Ms Pearce was elected the next president of the NUS at the union’s annual conference in Sheffield last week, after securing almost 60 per cent of the 732 valid votes cast.
However, dissatisfaction in the union’s ranks was highlighted by fellow presidential candidate Sam Gaus, who represented an “inanimate carbon rod”, and whose conference speech was designed to mock the processes and policies of the NUS.
“The inanimate carbon rod will not spend its time fighting for nothing but buzzwords…[and] will not make repetitive, generic policy,” Mr Gaus said, to cheers and applause.
Ms Pearce acknowledged that elements of the NUS’s membership were critical of its actions, but defended their right to make their voices heard.
“There’s a really long history of satire and humour in the student movement, and a lot of that is veiled criticism of different parts of the student movement,” she told a Times Higher Education podcast.
“We do have to recognise that there is criticism of the NUS, but we have to remember that it is a democratic organisation, and in a democratic organisation you have people who disagree with where you should go.”
Ms Pearce, who studied her A levels at Cornwall College and is the first NUS president not to have attended university, said her background would help her to unite the union.
“I do think the election of a further education president of the NUS is hugely significant to our movement – and that’s not because the NUS has suddenly decided that we are going to prioritise further education over higher education. It is about recognising that as a movement, we are connected,” she said.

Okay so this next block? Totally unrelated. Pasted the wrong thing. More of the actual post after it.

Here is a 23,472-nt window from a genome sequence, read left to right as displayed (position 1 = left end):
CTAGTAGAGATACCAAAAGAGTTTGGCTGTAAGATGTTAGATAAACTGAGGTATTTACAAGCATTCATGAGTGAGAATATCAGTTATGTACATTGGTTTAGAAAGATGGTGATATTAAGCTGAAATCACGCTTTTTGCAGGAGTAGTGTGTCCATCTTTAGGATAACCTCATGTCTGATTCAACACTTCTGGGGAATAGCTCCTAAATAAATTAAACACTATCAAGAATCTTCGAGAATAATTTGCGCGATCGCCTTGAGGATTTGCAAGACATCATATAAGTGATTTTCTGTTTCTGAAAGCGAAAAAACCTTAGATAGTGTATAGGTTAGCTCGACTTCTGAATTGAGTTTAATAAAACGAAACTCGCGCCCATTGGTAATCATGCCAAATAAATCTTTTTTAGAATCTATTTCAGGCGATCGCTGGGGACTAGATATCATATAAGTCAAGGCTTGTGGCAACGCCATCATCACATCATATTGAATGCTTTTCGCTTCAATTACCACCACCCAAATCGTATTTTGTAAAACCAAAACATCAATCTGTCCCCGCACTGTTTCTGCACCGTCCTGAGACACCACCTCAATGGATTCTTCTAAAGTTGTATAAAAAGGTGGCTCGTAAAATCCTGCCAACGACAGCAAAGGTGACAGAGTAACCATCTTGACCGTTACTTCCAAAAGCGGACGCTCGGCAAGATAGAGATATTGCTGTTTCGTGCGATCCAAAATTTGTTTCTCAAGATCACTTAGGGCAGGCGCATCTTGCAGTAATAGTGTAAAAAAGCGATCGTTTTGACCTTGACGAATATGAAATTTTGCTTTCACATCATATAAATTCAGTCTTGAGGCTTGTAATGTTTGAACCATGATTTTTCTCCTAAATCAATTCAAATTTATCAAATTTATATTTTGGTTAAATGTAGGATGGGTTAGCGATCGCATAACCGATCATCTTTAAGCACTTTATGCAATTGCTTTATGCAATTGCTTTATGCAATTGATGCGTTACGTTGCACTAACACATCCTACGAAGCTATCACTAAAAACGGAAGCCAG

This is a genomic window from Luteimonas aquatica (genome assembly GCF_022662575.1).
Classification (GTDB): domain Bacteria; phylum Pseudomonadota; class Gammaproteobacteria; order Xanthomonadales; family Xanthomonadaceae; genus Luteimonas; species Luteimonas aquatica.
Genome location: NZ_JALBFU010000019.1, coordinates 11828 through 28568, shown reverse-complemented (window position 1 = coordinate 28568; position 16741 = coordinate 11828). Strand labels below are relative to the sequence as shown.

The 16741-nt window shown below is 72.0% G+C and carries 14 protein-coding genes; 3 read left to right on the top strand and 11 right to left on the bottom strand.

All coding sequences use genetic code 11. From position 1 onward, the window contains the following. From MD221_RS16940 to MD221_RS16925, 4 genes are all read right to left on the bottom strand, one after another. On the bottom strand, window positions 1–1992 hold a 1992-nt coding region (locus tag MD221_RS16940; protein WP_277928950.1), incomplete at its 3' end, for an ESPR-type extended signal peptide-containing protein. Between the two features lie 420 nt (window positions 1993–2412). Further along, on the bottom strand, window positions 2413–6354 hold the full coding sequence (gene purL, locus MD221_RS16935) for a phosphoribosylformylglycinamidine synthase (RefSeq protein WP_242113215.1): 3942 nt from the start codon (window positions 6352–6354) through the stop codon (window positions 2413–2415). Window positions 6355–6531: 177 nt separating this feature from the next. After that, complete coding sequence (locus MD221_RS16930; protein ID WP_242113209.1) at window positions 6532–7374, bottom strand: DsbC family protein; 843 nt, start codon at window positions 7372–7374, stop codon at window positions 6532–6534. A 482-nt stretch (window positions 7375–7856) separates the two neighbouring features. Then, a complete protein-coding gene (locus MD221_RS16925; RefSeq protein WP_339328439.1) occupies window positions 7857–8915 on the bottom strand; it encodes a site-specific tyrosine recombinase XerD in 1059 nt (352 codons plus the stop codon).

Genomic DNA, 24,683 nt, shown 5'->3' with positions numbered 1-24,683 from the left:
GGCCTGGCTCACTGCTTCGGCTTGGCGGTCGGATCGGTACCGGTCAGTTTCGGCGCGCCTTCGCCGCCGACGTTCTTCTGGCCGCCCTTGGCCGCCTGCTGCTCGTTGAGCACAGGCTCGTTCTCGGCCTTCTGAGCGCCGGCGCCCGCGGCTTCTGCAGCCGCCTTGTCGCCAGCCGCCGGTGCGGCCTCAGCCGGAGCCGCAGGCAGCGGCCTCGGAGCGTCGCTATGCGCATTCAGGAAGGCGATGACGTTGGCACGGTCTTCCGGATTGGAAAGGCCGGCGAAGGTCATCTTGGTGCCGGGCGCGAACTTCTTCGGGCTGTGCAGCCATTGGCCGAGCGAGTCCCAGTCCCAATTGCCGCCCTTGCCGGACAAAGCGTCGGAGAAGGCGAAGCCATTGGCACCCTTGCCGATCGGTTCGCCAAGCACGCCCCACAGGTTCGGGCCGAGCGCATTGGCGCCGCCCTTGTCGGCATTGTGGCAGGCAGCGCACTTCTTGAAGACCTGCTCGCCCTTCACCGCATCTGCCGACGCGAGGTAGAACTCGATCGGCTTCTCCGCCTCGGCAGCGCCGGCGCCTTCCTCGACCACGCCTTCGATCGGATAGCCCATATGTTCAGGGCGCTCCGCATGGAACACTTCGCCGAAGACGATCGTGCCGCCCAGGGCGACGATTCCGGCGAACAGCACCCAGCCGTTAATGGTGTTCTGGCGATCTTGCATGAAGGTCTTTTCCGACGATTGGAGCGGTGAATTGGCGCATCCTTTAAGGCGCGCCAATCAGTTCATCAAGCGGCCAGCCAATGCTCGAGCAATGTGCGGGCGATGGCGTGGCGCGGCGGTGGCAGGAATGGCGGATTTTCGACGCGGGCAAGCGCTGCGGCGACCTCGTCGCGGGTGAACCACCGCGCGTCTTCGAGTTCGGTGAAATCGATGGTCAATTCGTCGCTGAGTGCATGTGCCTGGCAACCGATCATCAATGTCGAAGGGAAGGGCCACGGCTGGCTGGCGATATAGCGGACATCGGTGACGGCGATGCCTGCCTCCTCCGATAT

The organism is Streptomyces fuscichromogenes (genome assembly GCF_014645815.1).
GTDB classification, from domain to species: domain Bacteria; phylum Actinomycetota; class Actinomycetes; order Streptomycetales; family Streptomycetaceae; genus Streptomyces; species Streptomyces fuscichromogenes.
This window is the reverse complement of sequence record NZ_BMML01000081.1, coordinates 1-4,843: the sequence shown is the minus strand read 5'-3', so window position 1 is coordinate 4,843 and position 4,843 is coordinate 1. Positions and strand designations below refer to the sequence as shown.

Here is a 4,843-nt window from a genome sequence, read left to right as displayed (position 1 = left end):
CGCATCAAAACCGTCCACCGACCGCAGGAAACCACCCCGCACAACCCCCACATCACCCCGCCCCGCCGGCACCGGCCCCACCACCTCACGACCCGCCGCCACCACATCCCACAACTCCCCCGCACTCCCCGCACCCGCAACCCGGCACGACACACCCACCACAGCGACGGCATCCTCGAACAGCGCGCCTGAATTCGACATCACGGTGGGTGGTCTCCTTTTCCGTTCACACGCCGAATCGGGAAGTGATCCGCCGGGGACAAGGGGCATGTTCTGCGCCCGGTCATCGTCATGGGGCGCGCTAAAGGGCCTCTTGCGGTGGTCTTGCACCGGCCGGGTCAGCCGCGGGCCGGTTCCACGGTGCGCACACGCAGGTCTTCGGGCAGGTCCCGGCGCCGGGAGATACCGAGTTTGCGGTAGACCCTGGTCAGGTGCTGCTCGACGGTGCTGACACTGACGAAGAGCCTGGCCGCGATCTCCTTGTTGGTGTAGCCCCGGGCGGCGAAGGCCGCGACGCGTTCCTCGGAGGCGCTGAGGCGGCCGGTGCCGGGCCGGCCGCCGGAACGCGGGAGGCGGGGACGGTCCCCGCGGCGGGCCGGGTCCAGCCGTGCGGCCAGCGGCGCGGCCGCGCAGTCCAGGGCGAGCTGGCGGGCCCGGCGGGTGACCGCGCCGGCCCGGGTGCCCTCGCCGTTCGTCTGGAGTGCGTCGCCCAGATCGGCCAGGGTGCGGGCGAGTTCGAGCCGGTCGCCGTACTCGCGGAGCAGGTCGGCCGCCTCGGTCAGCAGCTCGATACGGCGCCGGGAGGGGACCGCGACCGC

“It sends a really strong message not just to the student movement but to the rest of the sector that education can’t just be split between further and higher education, because students face a lot of the same issues whichever sector they are in.”
She said it was really important that the union was challenged, encouraged debate, and had a politically diverse body, adding that there were things that the whole of the union body could unite behind, such as ensuring the education system is open and accessible.
“We absolutely need to be united behind the things we agree on, but recognise that we do have to accept criticism.”
In her own manifesto, Ms Pearce said she wanted to create an NUS that “stands for something, and isn’t just against something”, however she denied this was itself a criticism of how the union has operated in the past.
“I think it’s just my politics,” she told us. “I can sit around and talk about all the things I don’t like – I could say ‘I don’t like fees, I don’t like cuts and I don’t like austerity’, but I think most people in the student would agree.
“Maybe we need to start talking about what we do want to see; what would perfect education look like, rather than just reacting to what the government does, whether that is in further or higher education.”